Chicken Under a Brick

Chicken Under a Brick

I first had this dish in 2013 or 2014, when our farm hosted the annual benefit dinner for Boyne City Farmers Market. At the grill was chef Paul Ramey. (He's currently heading up Grain Train's new Market Cafe in Petoskey.)

What I knew then was that it tasted really good.

What I know now is that chicken prepared in this way cooks in about a third of the time a whole chicken would. And that extra step of brining the meat beforehand? It makes for a way more forgiving grilling experience. If you've ever been sad you turned an expensive piece of meat into blackened cardboard, you'll know what I mean about that.  

Here it is in a nutshell: brine the chicken for a few hours. When you remove the chicken from the brine, cut the backbone out with a pair of scissors. (It's way easier than it sounds.) Flatten the chicken out, dry off the meat the best you can, and throw it onto the grill breast-side down. This part sears the meat and makes nice grill marks. 

After a few minutes, grab a pair of tongs and flip the chicken over. The ribs-side will be facing down now. At the ready, have a hot cast iron skillet. You can pre-heat it on the grill, or use the stove if you prefer. Now set the bottom of this hot skillet down, right on top of the chicken. 

And I know it seems strange, but now you're going to put a nice softball-sized rock down in the middle of the skillet.  

As the recipe name implies, you could also use an actual brick. Either way, the added weight from the rock plus the contact of the hot skillet that's pressing down on the meat will speed the cooking process. You're left with meat that has the character of being grilled, while also being evenly and quickly prepared. Chicken under a brick. 

Chickens Under a Brick on the Grill

 

Recipe 

1 whole pasture-raised chicken, about 4 pounds

3 heaping tablespoons fine-grind sea salt

2 heaping tablespoons sugar

a cast-iron skillet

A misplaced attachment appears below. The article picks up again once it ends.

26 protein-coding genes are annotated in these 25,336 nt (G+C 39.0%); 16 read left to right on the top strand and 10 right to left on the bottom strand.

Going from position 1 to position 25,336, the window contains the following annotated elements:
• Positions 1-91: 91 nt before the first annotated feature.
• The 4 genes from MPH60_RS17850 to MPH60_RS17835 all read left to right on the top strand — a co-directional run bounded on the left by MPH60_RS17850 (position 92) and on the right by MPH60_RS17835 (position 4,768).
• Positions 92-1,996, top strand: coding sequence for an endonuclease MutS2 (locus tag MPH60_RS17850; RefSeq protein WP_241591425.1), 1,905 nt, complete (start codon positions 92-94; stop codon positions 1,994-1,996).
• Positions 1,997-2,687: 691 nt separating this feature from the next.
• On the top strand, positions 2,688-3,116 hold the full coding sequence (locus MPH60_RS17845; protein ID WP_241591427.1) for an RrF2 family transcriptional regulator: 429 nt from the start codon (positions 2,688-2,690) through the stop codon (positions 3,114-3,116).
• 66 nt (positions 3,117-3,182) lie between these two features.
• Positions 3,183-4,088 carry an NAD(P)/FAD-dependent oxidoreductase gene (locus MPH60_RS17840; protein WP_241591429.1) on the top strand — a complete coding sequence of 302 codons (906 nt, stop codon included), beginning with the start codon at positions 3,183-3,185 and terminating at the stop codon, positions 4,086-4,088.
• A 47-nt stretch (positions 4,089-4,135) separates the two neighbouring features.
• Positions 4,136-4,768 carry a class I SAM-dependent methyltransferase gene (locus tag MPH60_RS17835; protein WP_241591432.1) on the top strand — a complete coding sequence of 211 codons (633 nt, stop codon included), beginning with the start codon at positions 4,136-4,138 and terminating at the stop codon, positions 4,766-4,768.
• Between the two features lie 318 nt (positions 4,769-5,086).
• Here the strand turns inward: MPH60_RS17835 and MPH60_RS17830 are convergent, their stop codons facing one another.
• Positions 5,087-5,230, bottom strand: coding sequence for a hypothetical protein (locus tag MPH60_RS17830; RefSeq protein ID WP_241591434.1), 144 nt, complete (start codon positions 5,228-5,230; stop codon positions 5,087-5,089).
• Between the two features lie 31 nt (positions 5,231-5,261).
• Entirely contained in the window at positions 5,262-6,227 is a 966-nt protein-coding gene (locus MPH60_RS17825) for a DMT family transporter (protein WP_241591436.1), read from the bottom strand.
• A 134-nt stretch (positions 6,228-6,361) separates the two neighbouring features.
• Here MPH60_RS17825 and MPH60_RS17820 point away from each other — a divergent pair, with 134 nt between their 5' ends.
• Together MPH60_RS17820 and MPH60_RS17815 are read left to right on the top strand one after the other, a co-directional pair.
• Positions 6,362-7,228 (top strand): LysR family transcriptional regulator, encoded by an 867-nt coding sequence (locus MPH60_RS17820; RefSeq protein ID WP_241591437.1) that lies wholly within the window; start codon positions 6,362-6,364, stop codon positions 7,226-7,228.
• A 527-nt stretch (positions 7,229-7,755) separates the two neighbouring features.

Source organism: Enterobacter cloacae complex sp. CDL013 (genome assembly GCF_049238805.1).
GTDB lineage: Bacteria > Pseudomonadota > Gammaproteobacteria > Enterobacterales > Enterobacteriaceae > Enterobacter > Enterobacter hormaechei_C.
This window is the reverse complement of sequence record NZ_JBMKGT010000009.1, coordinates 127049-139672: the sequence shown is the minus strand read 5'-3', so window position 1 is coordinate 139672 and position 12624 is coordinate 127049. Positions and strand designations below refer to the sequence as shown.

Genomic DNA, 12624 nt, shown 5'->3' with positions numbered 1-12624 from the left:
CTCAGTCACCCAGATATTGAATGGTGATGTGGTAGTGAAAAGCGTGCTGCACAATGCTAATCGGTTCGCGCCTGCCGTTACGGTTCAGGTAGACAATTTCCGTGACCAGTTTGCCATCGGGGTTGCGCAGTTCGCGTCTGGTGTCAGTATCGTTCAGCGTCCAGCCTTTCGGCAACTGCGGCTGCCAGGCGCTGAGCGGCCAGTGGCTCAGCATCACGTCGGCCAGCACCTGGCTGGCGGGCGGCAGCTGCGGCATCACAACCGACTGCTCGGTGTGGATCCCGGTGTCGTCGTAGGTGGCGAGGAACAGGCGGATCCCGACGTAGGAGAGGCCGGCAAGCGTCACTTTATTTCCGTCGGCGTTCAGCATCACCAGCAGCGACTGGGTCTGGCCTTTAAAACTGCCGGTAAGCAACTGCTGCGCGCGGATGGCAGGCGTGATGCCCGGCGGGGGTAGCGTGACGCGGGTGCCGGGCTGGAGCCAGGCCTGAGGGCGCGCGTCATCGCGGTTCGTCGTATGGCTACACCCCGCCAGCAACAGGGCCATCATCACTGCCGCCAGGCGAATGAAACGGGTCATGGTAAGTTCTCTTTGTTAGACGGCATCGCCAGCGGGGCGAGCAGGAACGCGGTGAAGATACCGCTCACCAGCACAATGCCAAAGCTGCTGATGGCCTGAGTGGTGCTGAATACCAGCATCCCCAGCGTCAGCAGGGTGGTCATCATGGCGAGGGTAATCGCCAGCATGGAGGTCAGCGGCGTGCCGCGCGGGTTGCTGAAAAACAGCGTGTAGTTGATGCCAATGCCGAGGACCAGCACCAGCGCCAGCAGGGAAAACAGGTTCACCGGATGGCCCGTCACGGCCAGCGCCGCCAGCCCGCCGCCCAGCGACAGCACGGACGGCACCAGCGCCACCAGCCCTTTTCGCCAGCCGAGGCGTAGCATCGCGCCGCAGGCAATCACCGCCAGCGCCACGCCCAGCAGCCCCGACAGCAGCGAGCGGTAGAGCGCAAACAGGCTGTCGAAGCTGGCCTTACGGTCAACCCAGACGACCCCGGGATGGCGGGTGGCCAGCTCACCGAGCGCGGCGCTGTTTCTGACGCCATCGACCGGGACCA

a clean softball-sized rock or brick

Dissolve the salt and sugar in water. You want enough water to cover the chicken in a pot or a dish that will fit in your fridge. I like to thaw the chicken in a pot of brine. A couple or few hours is usually good, but this brine is weak enough that you can leave a chicken in it overnight, or even longer if you need to. 

If you're conscious about sugar consumption, know the sugar isn't going to penetrate the meat. It's just there to promote more even browning on the surface. How's that? Sugar molecules are much larger than salt molecules. The salt does enter the meat, but the sugar stays outside and helps promote nice, even browning. It's called the Maillard Reaction, and it's delicious.  

As I mentioned above, you'll be scissoring the backbone out of the brined chicken. It also helps to make a scissors snip on the ribs side of the chicken's breastbone. This part is optional, but it does help the meat to lay flat on the grill. 

Blot the chicken dry with some paper towels. This also helps with browning. 

Start with a pre-heated, hot hot grill. Remember, the chicken goes breast-down first. You'll leave it on this side for maybe 5 or 7 minutes. 

When you flip the chicken over to the ribs-side, also lower the grill temperature to medium. It will take approximately 20 minutes on this side before the chicken is done. Unless you're a chicken grilling maestro, do use a meat thermometer to test for doneness. You're going for an internal temperature of 165 degrees Fahrenheit in the thickest part of the thigh. 

 

 

 

Mary BrowerComment